Universities Must Do More to Stop Harassment: New Report

The National Academies of Sciences, Engineering, and Medicine, highly respected independent agencies, issued their first-ever report on sexual harassment and found that universities have failed to prevent sexual harassment. Pam Belluck of the New York Times writes that the conclusions of the 311-page report are the result of a two-year study started before the #MeToo movement began. Belluck notes that “academic workplaces are second only to the military in the rate of sexual harassment.” One study cited in the report found that 58 percent of academic employees report experiencing sexual harassment. The report also cited a 2017 survey by the University of Texas system of students in scientific fields that found the following rates of sexual harassment:

  • 20 percent of female science students.
  • More than 25 percent of female engineering students.
  • More than 40 percent of female medical students experience sexual harassment from faculty or staff members. In addition, female medical students experience sexual harassment from patients.
Belluck notes that the report identified three types of sexual harassment in universities:
  • Sexual coercion
  • Unwanted sexual attention
  • Gender harassment, described as “verbal and nonverbal behaviors that convey hostility, objectification, exclusion or second-class status.”
Gender harassment was by far the most common type women experienced. The National Academies report notes that the cost of any form of sexual harassment for women is high and can “undermine work and well-being in a whole host of ways.” For example, the experience can trigger depression, sleep disruption, cardiac stress, and post-traumatic stress disorder, according to Lilia Cortina, a member of the study team. Cortina, a professor of psychology and women’s studies at the University of Michigan, notes that sexual harassment experiences can be even worse for women of color and lesbian, bisexual, and transgender women. The cost to the scientific fields themselves is also high because women leave and the fields are not able to retain a full range of talent. The National Academies report states that universities must stop focusing on “symbolic compliance with current law” and on avoiding liability for their institutions and instead focus on preventing sexual harassment. Belluck notes that the report offers fifteen detailed recommendations, including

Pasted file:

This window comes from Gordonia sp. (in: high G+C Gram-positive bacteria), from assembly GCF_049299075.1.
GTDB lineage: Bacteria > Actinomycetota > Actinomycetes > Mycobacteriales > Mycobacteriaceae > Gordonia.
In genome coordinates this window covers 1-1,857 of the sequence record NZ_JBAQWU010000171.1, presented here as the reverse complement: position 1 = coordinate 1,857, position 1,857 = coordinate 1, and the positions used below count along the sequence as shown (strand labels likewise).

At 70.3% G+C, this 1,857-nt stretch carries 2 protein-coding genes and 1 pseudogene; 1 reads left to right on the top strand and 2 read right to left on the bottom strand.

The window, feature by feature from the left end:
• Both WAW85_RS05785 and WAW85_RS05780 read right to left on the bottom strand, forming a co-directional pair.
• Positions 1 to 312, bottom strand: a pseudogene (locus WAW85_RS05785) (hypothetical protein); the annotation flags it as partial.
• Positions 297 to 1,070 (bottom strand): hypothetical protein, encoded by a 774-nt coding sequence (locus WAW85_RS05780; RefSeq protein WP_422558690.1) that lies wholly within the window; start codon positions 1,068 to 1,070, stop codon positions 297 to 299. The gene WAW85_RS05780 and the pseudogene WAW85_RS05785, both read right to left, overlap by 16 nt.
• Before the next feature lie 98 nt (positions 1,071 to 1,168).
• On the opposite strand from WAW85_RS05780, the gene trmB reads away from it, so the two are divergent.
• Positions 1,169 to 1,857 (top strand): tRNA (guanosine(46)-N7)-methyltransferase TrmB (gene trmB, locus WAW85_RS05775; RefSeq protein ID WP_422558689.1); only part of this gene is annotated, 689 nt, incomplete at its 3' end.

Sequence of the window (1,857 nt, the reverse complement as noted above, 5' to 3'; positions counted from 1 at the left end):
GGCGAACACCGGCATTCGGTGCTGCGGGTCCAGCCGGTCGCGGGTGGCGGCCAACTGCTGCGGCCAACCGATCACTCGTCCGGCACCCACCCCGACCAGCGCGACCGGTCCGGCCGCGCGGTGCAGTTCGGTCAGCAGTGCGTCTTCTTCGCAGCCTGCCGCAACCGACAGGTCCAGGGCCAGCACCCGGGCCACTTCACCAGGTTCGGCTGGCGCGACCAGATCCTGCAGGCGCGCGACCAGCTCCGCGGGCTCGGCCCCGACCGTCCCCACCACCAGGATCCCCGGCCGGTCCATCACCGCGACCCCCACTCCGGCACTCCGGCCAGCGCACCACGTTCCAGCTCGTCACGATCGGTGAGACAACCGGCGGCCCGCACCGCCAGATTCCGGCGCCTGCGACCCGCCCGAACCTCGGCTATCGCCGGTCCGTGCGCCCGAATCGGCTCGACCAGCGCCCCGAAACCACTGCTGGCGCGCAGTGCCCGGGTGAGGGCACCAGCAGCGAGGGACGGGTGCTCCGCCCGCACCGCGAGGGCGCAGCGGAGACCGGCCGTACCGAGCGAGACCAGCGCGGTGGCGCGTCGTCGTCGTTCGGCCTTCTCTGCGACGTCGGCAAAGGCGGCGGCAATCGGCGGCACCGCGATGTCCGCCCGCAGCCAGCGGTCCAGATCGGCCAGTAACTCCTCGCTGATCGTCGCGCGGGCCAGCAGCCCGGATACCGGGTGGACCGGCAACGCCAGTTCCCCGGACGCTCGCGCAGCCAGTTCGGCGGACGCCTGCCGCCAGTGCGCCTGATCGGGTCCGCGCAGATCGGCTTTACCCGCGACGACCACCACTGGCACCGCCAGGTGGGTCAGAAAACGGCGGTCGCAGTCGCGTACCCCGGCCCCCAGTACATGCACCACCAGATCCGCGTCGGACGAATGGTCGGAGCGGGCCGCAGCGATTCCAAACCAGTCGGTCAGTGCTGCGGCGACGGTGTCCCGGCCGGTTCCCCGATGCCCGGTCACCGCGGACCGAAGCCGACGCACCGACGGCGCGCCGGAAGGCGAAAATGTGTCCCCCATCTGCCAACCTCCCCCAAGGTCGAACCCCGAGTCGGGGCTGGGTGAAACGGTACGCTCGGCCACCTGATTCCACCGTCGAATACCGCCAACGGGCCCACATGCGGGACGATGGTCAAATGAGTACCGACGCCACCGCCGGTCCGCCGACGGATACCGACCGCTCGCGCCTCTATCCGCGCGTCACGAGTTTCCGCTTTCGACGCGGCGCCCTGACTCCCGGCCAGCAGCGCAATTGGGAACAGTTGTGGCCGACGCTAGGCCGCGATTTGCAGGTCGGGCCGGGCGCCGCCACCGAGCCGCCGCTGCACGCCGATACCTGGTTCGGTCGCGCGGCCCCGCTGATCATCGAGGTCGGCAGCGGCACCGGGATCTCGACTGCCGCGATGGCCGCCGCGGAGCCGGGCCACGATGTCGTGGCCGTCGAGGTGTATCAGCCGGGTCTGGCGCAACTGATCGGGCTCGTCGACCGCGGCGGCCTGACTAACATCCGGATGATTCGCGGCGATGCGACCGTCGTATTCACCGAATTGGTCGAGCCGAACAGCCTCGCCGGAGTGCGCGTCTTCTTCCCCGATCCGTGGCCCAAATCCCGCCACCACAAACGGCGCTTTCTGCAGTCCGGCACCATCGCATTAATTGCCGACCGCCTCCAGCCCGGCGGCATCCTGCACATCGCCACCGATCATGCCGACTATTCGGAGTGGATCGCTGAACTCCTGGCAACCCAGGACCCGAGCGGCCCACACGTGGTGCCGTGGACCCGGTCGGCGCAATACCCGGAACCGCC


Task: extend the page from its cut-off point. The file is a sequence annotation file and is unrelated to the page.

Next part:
• Overhauling academic advising systems so that students and junior researchers are not at the mercy of one senior researcher for advancement and access to grants.
  • Establishing informal ways for students and staff to report sexual harassment.
  • Urging legislators to pass laws so people can file harassment lawsuits directly against faculty and not just the university.
  • Abolishing nondisclosure agreements where settlements are made. These agreements currently allow a perpetrator to move on to other academic institutions without disclosure of their inappropriate behavior.
  • Adopting training programs that focus on changing behavior, not beliefs.
Ultimately, the cultures of academic institutions have to change if sexual harassment is to be prevented. Power structures, policies, and procedures that protect powerful faculty and prioritize protecting the institution from liability will never be able to create safe and respectful work environments for students and staff.   Photo by Kinga Cichewicz on Unsplash]]>